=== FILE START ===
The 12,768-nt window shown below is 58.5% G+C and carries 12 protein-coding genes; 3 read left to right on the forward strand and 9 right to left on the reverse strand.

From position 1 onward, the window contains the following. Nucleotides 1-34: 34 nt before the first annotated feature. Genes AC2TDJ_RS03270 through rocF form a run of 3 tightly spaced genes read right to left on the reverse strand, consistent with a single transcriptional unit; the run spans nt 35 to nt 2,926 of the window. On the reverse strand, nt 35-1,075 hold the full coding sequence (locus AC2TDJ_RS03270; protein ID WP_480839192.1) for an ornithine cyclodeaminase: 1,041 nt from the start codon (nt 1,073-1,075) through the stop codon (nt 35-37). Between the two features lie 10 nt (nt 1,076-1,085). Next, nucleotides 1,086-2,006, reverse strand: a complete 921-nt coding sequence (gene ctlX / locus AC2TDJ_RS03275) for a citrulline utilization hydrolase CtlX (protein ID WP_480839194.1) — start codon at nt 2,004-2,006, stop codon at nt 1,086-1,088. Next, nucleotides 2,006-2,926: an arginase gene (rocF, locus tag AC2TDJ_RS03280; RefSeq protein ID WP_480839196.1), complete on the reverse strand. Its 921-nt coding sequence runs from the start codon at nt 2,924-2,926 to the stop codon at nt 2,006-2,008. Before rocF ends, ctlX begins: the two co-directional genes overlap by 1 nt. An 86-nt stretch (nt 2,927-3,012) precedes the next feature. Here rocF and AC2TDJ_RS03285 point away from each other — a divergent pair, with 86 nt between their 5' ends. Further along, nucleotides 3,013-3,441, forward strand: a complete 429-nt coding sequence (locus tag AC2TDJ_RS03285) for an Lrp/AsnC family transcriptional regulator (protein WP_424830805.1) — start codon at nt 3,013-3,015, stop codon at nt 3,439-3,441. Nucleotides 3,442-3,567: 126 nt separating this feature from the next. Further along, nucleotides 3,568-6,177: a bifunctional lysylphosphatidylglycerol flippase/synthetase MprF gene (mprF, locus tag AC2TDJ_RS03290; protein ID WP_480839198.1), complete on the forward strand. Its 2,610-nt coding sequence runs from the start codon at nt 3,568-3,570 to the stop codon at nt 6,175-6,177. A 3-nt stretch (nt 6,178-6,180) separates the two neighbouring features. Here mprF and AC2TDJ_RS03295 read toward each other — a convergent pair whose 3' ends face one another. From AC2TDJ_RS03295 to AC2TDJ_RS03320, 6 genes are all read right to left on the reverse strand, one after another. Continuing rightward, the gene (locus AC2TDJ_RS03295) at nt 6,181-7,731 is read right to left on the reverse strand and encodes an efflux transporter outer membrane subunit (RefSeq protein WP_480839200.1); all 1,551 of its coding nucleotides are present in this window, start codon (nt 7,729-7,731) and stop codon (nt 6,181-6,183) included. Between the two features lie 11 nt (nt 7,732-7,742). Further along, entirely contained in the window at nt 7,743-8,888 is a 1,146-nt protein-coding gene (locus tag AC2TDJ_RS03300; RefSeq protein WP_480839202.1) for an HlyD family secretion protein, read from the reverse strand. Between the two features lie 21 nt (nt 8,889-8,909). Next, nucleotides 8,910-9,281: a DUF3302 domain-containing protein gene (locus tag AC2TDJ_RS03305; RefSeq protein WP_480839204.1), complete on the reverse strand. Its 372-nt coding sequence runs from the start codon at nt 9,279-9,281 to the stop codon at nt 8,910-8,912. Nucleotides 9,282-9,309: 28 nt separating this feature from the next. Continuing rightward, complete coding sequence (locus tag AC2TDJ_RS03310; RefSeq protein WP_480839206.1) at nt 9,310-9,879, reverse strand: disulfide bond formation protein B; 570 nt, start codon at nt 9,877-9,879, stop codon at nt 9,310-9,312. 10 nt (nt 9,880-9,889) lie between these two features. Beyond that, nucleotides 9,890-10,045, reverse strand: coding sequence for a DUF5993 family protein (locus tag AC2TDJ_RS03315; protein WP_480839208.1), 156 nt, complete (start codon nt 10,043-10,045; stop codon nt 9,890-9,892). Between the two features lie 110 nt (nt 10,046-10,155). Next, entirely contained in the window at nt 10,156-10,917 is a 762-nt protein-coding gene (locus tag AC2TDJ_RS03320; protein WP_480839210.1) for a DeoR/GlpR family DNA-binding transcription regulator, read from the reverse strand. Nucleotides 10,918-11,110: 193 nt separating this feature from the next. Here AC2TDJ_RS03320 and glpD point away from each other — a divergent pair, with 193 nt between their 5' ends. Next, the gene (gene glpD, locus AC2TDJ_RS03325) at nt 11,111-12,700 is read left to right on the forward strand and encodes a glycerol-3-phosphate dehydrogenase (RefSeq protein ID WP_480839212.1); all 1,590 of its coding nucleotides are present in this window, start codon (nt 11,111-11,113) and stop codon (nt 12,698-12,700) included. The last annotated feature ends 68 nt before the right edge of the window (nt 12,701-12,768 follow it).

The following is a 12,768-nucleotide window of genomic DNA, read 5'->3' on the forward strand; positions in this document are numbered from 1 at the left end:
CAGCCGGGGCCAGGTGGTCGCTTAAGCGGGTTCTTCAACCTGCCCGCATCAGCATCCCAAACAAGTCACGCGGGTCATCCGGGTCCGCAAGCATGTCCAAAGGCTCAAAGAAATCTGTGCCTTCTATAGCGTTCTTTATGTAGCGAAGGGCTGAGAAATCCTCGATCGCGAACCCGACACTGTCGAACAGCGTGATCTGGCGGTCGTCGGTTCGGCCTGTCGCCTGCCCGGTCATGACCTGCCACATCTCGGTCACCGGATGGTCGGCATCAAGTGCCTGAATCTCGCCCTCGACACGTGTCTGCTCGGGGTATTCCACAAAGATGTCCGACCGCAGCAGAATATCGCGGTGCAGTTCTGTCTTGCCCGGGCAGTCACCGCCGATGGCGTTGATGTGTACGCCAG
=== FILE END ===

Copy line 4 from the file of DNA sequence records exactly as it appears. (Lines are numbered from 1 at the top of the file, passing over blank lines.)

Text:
CAGCCGGGGCCAGGTGGTCGCTTAAGCGGGTTCTTCAACCTGCCCGCATCAGCATCCCAAACAAGTCACGCGGGTCATCCGGGTCCGCAAGCATGTCCAAAGGCTCAAAGAAATCTGTGCCTTCTATAGCGTTCTTTATGTAGCGAAGGGCTGAGAAATCCTCGATCGCGAACCCGACACTGTCGAACAGCGTGATCTGGCGGTCGTCGGTTCGGCCTGTCGCCTGCCCGGTCATGACCTGCCACATCTCGGTCACCGGATGGTCGGCATCAAGTGCCTGAATCTCGCCCTCGACACGTGTCTGCTCGGGGTATTCCACAAAGATGTCCGACCGCAGCAGAATATCGCGGTGCAGTTCTGTCTTGCCCGGGCAGTCACCGCCGATGGCGTTGATGTGTACGCCAG